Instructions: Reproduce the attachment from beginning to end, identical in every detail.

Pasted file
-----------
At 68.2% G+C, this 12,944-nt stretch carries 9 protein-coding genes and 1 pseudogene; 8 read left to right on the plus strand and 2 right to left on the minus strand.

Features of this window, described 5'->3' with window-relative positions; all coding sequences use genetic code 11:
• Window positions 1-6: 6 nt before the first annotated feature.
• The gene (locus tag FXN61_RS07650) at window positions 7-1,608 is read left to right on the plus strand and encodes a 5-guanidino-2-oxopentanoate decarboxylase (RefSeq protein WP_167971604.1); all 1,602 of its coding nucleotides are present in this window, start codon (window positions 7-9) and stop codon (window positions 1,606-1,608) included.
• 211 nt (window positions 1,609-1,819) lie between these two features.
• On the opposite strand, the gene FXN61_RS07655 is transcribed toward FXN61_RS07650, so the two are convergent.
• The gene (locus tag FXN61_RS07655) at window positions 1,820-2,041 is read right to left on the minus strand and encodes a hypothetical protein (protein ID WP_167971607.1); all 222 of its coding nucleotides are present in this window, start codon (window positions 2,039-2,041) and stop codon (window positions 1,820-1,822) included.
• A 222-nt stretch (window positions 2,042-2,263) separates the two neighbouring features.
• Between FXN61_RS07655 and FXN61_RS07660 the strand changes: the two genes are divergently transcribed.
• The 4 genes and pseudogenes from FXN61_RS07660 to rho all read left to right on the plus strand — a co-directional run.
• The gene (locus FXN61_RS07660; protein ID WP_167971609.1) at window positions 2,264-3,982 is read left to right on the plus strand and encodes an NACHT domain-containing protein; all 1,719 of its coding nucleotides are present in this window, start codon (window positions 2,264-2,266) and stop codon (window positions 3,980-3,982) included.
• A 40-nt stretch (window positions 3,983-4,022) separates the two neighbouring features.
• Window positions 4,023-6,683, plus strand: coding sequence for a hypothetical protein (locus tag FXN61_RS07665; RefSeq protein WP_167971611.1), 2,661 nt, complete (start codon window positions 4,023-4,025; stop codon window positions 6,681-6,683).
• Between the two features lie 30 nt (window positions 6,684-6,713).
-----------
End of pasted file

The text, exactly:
At 68.2% G+C, this 12,944-nt stretch carries 9 protein-coding genes and 1 pseudogene; 8 read left to right on the plus strand and 2 right to left on the minus strand.

Features of this window, described 5'->3' with window-relative positions; all coding sequences use genetic code 11:
• Window positions 1-6: 6 nt before the first annotated feature.
• The gene (locus tag FXN61_RS07650) at window positions 7-1,608 is read left to right on the plus strand and encodes a 5-guanidino-2-oxopentanoate decarboxylase (RefSeq protein WP_167971604.1); all 1,602 of its coding nucleotides are present in this window, start codon (window positions 7-9) and stop codon (window positions 1,606-1,608) included.
• 211 nt (window positions 1,609-1,819) lie between these two features.
• On the opposite strand, the gene FXN61_RS07655 is transcribed toward FXN61_RS07650, so the two are convergent.
• The gene (locus tag FXN61_RS07655) at window positions 1,820-2,041 is read right to left on the minus strand and encodes a hypothetical protein (protein ID WP_167971607.1); all 222 of its coding nucleotides are present in this window, start codon (window positions 2,039-2,041) and stop codon (window positions 1,820-1,822) included.
• A 222-nt stretch (window positions 2,042-2,263) separates the two neighbouring features.
• Between FXN61_RS07655 and FXN61_RS07660 the strand changes: the two genes are divergently transcribed.
• The 4 genes and pseudogenes from FXN61_RS07660 to rho all read left to right on the plus strand — a co-directional run.
• The gene (locus FXN61_RS07660; protein ID WP_167971609.1) at window positions 2,264-3,982 is read left to right on the plus strand and encodes an NACHT domain-containing protein; all 1,719 of its coding nucleotides are present in this window, start codon (window positions 2,264-2,266) and stop codon (window positions 3,980-3,982) included.
• A 40-nt stretch (window positions 3,983-4,022) separates the two neighbouring features.
• Window positions 4,023-6,683, plus strand: coding sequence for a hypothetical protein (locus tag FXN61_RS07665; RefSeq protein WP_167971611.1), 2,661 nt, complete (start codon window positions 4,023-4,025; stop codon window positions 6,681-6,683).
• Between the two features lie 30 nt (window positions 6,684-6,713).